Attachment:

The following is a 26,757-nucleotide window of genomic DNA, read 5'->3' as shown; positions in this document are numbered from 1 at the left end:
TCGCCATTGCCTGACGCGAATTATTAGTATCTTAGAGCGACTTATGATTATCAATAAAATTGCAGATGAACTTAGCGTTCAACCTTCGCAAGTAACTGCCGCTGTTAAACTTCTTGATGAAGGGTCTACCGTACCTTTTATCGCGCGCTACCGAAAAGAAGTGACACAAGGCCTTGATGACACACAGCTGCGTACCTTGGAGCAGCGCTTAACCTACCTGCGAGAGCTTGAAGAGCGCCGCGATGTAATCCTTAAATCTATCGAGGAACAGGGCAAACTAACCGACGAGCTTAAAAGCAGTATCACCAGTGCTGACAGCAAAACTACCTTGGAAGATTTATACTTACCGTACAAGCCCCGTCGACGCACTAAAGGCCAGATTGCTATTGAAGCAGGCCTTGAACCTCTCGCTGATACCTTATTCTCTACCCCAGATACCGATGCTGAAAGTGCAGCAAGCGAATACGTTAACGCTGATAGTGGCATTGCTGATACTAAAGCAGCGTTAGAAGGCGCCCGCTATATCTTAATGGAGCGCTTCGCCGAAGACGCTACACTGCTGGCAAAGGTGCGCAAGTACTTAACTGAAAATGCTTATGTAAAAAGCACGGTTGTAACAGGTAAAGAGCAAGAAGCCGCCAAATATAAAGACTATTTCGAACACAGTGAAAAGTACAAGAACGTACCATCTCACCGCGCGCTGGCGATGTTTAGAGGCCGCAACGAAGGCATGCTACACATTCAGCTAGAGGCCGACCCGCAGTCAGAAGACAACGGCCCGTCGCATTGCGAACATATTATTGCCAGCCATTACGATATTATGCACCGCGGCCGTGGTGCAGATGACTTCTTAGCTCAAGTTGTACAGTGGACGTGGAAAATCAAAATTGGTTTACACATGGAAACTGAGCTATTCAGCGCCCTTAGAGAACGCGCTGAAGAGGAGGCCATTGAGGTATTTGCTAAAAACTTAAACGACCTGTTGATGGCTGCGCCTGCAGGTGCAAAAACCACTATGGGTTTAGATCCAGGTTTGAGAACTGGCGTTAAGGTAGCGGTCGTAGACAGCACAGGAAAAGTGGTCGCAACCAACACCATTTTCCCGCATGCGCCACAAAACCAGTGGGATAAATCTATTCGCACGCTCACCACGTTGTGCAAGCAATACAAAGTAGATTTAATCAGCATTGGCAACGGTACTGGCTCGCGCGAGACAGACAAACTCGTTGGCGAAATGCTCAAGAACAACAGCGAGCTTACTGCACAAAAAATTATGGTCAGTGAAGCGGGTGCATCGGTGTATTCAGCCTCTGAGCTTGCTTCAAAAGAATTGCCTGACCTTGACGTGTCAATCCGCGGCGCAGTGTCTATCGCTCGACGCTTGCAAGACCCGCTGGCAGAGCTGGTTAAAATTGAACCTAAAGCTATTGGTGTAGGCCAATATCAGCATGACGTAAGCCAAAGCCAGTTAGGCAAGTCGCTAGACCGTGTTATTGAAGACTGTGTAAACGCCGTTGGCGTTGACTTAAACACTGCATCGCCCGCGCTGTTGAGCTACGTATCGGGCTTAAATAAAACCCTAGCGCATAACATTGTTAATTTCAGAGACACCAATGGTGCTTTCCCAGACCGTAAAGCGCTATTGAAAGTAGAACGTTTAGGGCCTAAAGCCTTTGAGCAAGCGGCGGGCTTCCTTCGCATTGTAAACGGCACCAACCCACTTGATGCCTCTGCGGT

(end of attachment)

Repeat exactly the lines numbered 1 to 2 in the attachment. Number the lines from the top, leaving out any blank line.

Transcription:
The following is a 26,757-nucleotide window of genomic DNA, read 5'->3' as shown; positions in this document are numbered from 1 at the left end:
TCGCCATTGCCTGACGCGAATTATTAGTATCTTAGAGCGACTTATGATTATCAATAAAATTGCAGATGAACTTAGCGTTCAACCTTCGCAAGTAACTGCCGCTGTTAAACTTCTTGATGAAGGGTCTACCGTACCTTTTATCGCGCGCTACCGAAAAGAAGTGACACAAGGCCTTGATGACACACAGCTGCGTACCTTGGAGCAGCGCTTAACCTACCTGCGAGAGCTTGAAGAGCGCCGCGATGTAATCCTTAAATCTATCGAGGAACAGGGCAAACTAACCGACGAGCTTAAAAGCAGTATCACCAGTGCTGACAGCAAAACTACCTTGGAAGATTTATACTTACCGTACAAGCCCCGTCGACGCACTAAAGGCCAGATTGCTATTGAAGCAGGCCTTGAACCTCTCGCTGATACCTTATTCTCTACCCCAGATACCGATGCTGAAAGTGCAGCAAGCGAATACGTTAACGCTGATAGTGGCATTGCTGATACTAAAGCAGCGTTAGAAGGCGCCCGCTATATCTTAATGGAGCGCTTCGCCGAAGACGCTACACTGCTGGCAAAGGTGCGCAAGTACTTAACTGAAAATGCTTATGTAAAAAGCACGGTTGTAACAGGTAAAGAGCAAGAAGCCGCCAAATATAAAGACTATTTCGAACACAGTGAAAAGTACAAGAACGTACCATCTCACCGCGCGCTGGCGATGTTTAGAGGCCGCAACGAAGGCATGCTACACATTCAGCTAGAGGCCGACCCGCAGTCAGAAGACAACGGCCCGTCGCATTGCGAACATATTATTGCCAGCCATTACGATATTATGCACCGCGGCCGTGGTGCAGATGACTTCTTAGCTCAAGTTGTACAGTGGACGTGGAAAATCAAAATTGGTTTACACATGGAAACTGAGCTATTCAGCGCCCTTAGAGAACGCGCTGAAGAGGAGGCCATTGAGGTATTTGCTAAAAACTTAAACGACCTGTTGATGGCTGCGCCTGCAGGTGCAAAAACCACTATGGGTTTAGATCCAGGTTTGAGAACTGGCGTTAAGGTAGCGGTCGTAGACAGCACAGGAAAAGTGGTCGCAACCAACACCATTTTCCCGCATGCGCCACAAAACCAGTGGGATAAATCTATTCGCACGCTCACCACGTTGTGCAAGCAATACAAAGTAGATTTAATCAGCATTGGCAACGGTACTGGCTCGCGCGAGACAGACAAACTCGTTGGCGAAATGCTCAAGAACAACAGCGAGCTTACTGCACAAAAAATTATGGTCAGTGAAGCGGGTGCATCGGTGTATTCAGCCTCTGAGCTTGCTTCAAAAGAATTGCCTGACCTTGACGTGTCAATCCGCGGCGCAGTGTCTATCGCTCGACGCTTGCAAGACCCGCTGGCAGAGCTGGTTAAAATTGAACCTAAAGCTATTGGTGTAGGCCAATATCAGCATGACGTAAGCCAAAGCCAGTTAGGCAAGTCGCTAGACCGTGTTATTGAAGACTGTGTAAACGCCGTTGGCGTTGACTTAAACACTGCATCGCCCGCGCTGTTGAGCTACGTATCGGGCTTAAATAAAACCCTAGCGCATAACATTGTTAATTTCAGAGACACCAATGGTGCTTTCCCAGACCGTAAAGCGCTATTGAAAGTAGAACGTTTAGGGCCTAAAGCCTTTGAGCAAGCGGCGGGCTTCCTTCGCATTGTAAACGGCACCAACCCACTTGATGCCTCTGCGGT